The Stroke Association says three-quarters of its funded research projects have been suspended because of the coronavirus pandemic, and warns that its fund-raising capabilities have been devastated.
The charity said it anticipates a shortfall of £1.5 million in its funding programme this year, which will hinder efforts to resume current research and support vital new projects.
This, it warns, will have a “catastrophic knock on effect” for stroke research, which could delay access to important new life-changing treatments “that allow people to rebuild their lives after stroke”.
In a survey undertaken by the charity, one in five researchers (22%) said they will need more funding to continue their work, while 66% reported needing to make changes to their studies in order for their projects to continue.
Also of note, one in five (18%) research projects had team members redeployed to front-line work NHS working, for example as neurologists, physiotherapists and occupational therapists, potentially delaying progress.
“A lack of funding for research is now a ticking-time bomb,” said Dr Rubina Ahmed, research director at the Stroke Association.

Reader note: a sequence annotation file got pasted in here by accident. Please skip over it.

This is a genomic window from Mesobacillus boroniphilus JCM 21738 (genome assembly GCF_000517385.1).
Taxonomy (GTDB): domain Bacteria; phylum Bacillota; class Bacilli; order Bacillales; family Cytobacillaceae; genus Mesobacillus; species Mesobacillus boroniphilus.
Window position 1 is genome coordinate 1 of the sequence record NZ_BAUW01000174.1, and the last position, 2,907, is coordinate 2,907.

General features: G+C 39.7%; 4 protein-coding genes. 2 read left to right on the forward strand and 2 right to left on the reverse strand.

“If we don’t act now the coronavirus pandemic could set back stroke research for years to come. The research community will struggle to get projects back up and running, but it’s vital for every stroke survivor and their loved ones that we do.”
Earlier this week, scientists wrote to the prime minister calling for urgent financial support following decimation of research income amid the coronavirus pandemic, while the Association of Medical Research Charities (AMRC) is calling for government participation in a co-investment scheme that provides a level of match funding for future research over the next three to five years.